Geeks of the world relax!
Those who had watched for the signs made for safe ground early. Others, caught unaware, struggled as the waves that crashed over them. In an instant, millions of people were left facing an interminable darkness. Some lost hope; others fought on regardless. And, outside the zone of immediate impact, we all watched and hoped this disaster would not cripple the globe.
Also, there was a hurricane.
A million voices cried out in terror but, thanks to Twitter, weren’t suddenly silenced. Thus could we gauge the temperature of geekdom: Hurricane Sandy was devastating, sure, but at least she didn’t sell out to the evil corporate overlords who have already swallowed Pixar and Marvel Comics whole! That’s real evil, folks; a heinous crime worth of Emperor Palpatine!
The outrage came as no surprise. While the stereotype of the pop-culture junkie as “overweight nerd in mum’s basement” is wrong, the underlying sentiment that informs it has some degree of accuracy.
We geeks (myself very definitely included) despise change. We loathe it with every fibre of our being. Hire a new writer, fire a director, cancel a show… we know how to fix you, mass-media entities. Prepare to be bombarded with bottles of ketchup and venomous e-mails! We will attend your conventions wearing offensive t-shirts! Push us too far and we’ll go all 1990s Green Lantern fandom on you – we’ll form a politically-registered protest group and take out newspaper attack ads!
(I wish I’d made up that last one. Alas, it happened.)
But you need to do us a favour, mass-media entity: you need to pretend you don’t see us buying tickets and merchandise. Sure we’re angry, we’re not stupid – we still want this stuff, even if it’s only to complain. Such is our love/hate co-dependency with the worlds that captivated our childhoods… which is, of course, the very reason they’re worth $4.05 billion to you. Draining our wallets, in perpetuity, is worth emptying yours temporarily.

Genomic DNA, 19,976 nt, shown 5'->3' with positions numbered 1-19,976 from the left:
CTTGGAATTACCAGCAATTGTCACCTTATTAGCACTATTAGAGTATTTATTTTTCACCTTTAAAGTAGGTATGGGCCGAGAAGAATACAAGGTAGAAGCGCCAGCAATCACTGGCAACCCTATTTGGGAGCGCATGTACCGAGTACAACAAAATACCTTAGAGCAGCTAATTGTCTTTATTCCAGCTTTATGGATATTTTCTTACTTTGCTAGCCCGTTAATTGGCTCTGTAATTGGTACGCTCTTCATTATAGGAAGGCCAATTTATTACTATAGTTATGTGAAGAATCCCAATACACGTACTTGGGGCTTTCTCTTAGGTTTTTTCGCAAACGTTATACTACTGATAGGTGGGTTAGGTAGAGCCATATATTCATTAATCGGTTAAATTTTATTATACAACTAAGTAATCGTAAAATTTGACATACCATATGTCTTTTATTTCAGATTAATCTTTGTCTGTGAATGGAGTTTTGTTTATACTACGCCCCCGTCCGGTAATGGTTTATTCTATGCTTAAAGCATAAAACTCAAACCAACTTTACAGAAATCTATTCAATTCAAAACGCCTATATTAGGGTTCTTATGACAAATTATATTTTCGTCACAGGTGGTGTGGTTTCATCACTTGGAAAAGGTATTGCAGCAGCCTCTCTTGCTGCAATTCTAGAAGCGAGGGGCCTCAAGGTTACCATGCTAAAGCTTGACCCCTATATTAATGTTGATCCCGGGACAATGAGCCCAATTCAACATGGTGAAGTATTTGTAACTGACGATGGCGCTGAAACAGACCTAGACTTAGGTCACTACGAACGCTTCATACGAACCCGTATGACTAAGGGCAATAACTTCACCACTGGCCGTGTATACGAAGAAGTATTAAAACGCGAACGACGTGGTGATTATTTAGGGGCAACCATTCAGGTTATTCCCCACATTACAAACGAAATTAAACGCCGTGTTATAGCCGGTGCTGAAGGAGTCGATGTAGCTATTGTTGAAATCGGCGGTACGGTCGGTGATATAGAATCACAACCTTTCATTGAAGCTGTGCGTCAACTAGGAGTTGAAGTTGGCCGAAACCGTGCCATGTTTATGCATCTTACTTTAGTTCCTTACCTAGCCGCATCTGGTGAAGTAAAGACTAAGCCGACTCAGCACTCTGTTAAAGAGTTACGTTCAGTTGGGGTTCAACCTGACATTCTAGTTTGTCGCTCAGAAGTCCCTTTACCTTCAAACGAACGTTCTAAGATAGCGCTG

I look at the outrage and I wonder: how much is genuine, and how much is knee-jerk? Of the people screaming for blood: how many still follow Star Wars fervently, and how many are upset out of perceived insult to their childhood favourite? My devotion to the Force was dampened a long time ago (yeah, yeah, make your pun). Hard-core followers are unquestionably entitled to their distress (the day Disney buys the rights to The Transformers, I’ll lose my head) but, for we lapsed Jedi, it’s time to take a breath.
We liked Star Wars for years but not so much now. Why? Well, that Sith-awful prequel trilogy likely has something to do with it. Personally, Lucas’ endless tinkering with the original films left me mad enough to pull the ears off a gundark. We were already unhappy with the spin-offs and tie-ins, so why mourn this buy-out? Search your feelings: are you really upset or simply leaping aboard the landspeeder-of-discontent, just ‘cause the other Jawas are doing it?
Of you, my geeky brethren, I ask patience. Disney bought Pixar and, Cars aside, there was no drop in quality. Disney bought Marvel and Avengers was still great (its sequel will likely be cheaper, now Mickey has the keys to Industrial Light & Magic). This latest purchase could do great things, too. Exercise a little cautious optimism, friends; this might just be the shot in the arm Luke, Han and Chewie have needed for decades.
And if it isn’t? Well, we’ll have had three years in which to plot our aggrieved response. I figure that, for starters, we could protest by bombarding the Disney studios with bottles of blue milk in honour of Uncle Owen and Aunt Beru. Who’s with me?
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